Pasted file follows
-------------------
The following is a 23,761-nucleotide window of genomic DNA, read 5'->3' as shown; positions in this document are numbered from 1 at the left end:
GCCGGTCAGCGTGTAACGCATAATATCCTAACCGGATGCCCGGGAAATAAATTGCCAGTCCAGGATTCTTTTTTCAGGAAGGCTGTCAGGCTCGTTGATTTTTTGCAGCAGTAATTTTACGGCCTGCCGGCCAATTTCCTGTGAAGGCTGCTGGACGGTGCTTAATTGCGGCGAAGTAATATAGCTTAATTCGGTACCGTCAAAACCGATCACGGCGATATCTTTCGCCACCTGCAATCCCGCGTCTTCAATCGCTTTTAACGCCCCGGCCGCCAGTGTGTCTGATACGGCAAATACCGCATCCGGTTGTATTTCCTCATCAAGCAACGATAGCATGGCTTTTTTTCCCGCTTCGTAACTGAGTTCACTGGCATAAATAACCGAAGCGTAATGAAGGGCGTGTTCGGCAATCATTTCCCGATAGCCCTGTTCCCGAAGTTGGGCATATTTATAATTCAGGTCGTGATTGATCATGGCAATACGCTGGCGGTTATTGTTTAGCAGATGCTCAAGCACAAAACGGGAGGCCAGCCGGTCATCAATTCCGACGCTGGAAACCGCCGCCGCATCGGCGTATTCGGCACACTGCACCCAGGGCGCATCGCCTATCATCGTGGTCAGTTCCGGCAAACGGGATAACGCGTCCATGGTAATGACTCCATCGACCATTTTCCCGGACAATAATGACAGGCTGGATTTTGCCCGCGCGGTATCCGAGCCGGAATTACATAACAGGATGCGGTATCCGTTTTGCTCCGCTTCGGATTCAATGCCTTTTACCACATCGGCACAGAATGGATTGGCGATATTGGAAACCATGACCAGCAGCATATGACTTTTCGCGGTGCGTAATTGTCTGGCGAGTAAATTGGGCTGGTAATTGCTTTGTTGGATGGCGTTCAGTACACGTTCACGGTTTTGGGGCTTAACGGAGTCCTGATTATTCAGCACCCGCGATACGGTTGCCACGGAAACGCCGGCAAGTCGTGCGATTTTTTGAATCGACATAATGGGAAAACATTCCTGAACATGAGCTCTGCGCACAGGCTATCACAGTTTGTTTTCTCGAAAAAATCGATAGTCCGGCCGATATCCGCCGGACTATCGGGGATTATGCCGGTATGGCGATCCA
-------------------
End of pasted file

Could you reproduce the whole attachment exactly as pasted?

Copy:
The following is a 23,761-nucleotide window of genomic DNA, read 5'->3' as shown; positions in this document are numbered from 1 at the left end:
GCCGGTCAGCGTGTAACGCATAATATCCTAACCGGATGCCCGGGAAATAAATTGCCAGTCCAGGATTCTTTTTTCAGGAAGGCTGTCAGGCTCGTTGATTTTTTGCAGCAGTAATTTTACGGCCTGCCGGCCAATTTCCTGTGAAGGCTGCTGGACGGTGCTTAATTGCGGCGAAGTAATATAGCTTAATTCGGTACCGTCAAAACCGATCACGGCGATATCTTTCGCCACCTGCAATCCCGCGTCTTCAATCGCTTTTAACGCCCCGGCCGCCAGTGTGTCTGATACGGCAAATACCGCATCCGGTTGTATTTCCTCATCAAGCAACGATAGCATGGCTTTTTTTCCCGCTTCGTAACTGAGTTCACTGGCATAAATAACCGAAGCGTAATGAAGGGCGTGTTCGGCAATCATTTCCCGATAGCCCTGTTCCCGAAGTTGGGCATATTTATAATTCAGGTCGTGATTGATCATGGCAATACGCTGGCGGTTATTGTTTAGCAGATGCTCAAGCACAAAACGGGAGGCCAGCCGGTCATCAATTCCGACGCTGGAAACCGCCGCCGCATCGGCGTATTCGGCACACTGCACCCAGGGCGCATCGCCTATCATCGTGGTCAGTTCCGGCAAACGGGATAACGCGTCCATGGTAATGACTCCATCGACCATTTTCCCGGACAATAATGACAGGCTGGATTTTGCCCGCGCGGTATCCGAGCCGGAATTACATAACAGGATGCGGTATCCGTTTTGCTCCGCTTCGGATTCAATGCCTTTTACCACATCGGCACAGAATGGATTGGCGATATTGGAAACCATGACCAGCAGCATATGACTTTTCGCGGTGCGTAATTGTCTGGCGAGTAAATTGGGCTGGTAATTGCTTTGTTGGATGGCGTTCAGTACACGTTCACGGTTTTGGGGCTTAACGGAGTCCTGATTATTCAGCACCCGCGATACGGTTGCCACGGAAACGCCGGCAAGTCGTGCGATTTTTTGAATCGACATAATGGGAAAACATTCCTGAACATGAGCTCTGCGCACAGGCTATCACAGTTTGTTTTCTCGAAAAAATCGATAGTCCGGCCGATATCCGCCGGACTATCGGGGATTATGCCGGTATGGCGATCCA